Italy’s economy has virtually stopped growing in the aftermath of the financial crisis. Real quarterly GDP growth has averaged a meager 0.05% since 2010. As a result, the debt-to-GDP ratio has risen to an unsustainable 131%, as Italy, like most other Eurozone countries by the way, has recorded a budget deficit in each of the last 20 years.
Since government debt is usually measured at nominal value, nominal GDP growth is perhaps a better indicator of debt sustainability. But this doesn’t paint a much rosier picture, as average inflation is barely above 1%.
Fortunately, interest payments are relatively low because of the ECB’s monetary easing policy. In fact, one could argue that ECB President Mr. Draghi himself has saved Italy from a Greek-like tragedy. As the chart below shows, Italy’s interest payments as a % of GDP have come down significantly in the last couple of years as the ECB artificially pulled bond yields down.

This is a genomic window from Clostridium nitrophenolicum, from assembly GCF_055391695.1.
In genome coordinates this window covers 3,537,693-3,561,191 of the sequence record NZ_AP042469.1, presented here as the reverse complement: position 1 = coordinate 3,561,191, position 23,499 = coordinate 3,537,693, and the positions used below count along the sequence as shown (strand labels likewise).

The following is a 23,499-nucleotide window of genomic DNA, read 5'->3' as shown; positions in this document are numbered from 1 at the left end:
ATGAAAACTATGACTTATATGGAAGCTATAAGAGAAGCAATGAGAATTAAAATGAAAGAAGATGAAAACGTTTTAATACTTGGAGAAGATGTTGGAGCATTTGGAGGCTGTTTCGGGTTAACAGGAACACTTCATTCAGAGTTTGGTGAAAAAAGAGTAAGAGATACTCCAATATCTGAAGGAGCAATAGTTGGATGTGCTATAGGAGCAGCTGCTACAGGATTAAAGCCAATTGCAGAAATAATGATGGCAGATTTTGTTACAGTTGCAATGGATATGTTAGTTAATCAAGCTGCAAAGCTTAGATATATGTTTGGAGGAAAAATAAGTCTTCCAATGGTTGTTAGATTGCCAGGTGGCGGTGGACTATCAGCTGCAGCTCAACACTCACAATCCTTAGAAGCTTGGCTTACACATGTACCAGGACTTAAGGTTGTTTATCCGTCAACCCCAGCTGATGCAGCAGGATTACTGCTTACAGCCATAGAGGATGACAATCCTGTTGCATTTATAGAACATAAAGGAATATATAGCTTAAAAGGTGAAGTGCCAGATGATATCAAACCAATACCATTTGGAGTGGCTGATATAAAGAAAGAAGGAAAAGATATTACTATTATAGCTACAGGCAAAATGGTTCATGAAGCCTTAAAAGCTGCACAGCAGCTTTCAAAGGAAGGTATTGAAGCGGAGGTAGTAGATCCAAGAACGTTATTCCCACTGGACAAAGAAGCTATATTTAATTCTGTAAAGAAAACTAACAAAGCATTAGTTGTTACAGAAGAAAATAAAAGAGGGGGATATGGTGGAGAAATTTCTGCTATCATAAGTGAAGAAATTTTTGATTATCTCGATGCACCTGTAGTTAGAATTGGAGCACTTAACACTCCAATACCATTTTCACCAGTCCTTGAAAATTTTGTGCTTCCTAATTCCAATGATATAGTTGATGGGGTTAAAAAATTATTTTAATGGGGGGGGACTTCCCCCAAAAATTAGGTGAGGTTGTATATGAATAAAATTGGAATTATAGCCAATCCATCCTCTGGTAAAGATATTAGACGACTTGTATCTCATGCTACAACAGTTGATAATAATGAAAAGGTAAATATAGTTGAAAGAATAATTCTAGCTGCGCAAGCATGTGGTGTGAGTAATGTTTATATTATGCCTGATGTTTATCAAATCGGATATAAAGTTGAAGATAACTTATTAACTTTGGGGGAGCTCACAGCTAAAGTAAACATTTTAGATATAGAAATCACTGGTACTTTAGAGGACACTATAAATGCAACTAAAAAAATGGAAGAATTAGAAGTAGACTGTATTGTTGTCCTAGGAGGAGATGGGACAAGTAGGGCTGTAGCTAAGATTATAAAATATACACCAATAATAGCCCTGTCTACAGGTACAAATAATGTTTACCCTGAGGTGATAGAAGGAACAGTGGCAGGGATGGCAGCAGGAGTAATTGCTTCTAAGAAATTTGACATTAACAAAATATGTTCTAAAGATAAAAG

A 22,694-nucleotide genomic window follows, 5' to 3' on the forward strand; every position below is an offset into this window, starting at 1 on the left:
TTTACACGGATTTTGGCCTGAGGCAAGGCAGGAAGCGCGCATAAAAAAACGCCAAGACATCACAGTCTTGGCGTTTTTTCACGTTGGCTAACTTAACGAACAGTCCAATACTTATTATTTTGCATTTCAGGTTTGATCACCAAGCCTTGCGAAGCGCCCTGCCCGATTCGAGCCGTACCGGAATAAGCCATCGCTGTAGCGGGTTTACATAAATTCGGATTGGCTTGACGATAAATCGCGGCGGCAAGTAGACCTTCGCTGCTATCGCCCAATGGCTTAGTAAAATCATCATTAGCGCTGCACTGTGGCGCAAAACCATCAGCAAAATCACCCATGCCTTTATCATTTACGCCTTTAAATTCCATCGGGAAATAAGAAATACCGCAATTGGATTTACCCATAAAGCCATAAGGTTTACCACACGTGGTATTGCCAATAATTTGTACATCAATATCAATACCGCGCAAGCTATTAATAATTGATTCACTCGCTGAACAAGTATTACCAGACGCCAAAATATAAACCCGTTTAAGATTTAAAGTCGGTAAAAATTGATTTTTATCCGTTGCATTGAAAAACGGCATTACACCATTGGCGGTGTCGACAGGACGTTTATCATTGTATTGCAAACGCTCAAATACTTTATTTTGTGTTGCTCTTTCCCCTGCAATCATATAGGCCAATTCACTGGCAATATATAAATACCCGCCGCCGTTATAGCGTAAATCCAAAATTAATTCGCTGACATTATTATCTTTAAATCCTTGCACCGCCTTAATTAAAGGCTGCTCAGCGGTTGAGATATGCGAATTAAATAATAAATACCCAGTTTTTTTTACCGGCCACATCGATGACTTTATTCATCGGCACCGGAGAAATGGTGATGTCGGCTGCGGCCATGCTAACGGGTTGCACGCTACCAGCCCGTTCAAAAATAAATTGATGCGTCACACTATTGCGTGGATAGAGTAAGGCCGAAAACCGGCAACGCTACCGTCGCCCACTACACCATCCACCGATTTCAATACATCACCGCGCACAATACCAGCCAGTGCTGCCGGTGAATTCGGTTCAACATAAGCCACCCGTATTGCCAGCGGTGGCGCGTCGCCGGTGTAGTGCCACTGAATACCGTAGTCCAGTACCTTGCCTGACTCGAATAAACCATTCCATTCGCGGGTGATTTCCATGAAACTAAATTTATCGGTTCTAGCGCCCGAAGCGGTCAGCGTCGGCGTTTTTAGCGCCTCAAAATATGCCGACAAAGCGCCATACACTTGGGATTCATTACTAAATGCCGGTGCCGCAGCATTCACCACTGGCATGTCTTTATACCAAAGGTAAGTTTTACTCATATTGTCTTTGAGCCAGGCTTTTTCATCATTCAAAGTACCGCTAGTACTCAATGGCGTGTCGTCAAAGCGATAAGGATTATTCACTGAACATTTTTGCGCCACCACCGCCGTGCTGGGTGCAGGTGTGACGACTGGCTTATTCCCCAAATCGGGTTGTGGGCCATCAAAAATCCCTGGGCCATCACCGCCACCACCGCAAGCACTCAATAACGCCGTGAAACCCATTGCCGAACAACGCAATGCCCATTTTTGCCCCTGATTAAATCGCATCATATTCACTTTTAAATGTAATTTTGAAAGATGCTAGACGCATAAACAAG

In addition, Italy is finally trying to get rid of a large amount of bad debt, which could lead to higher GDP growth going forward. Nevertheless, Italy’s financial situation remains worrisome and a budgeting style more like Germany’s would suit the country just fine.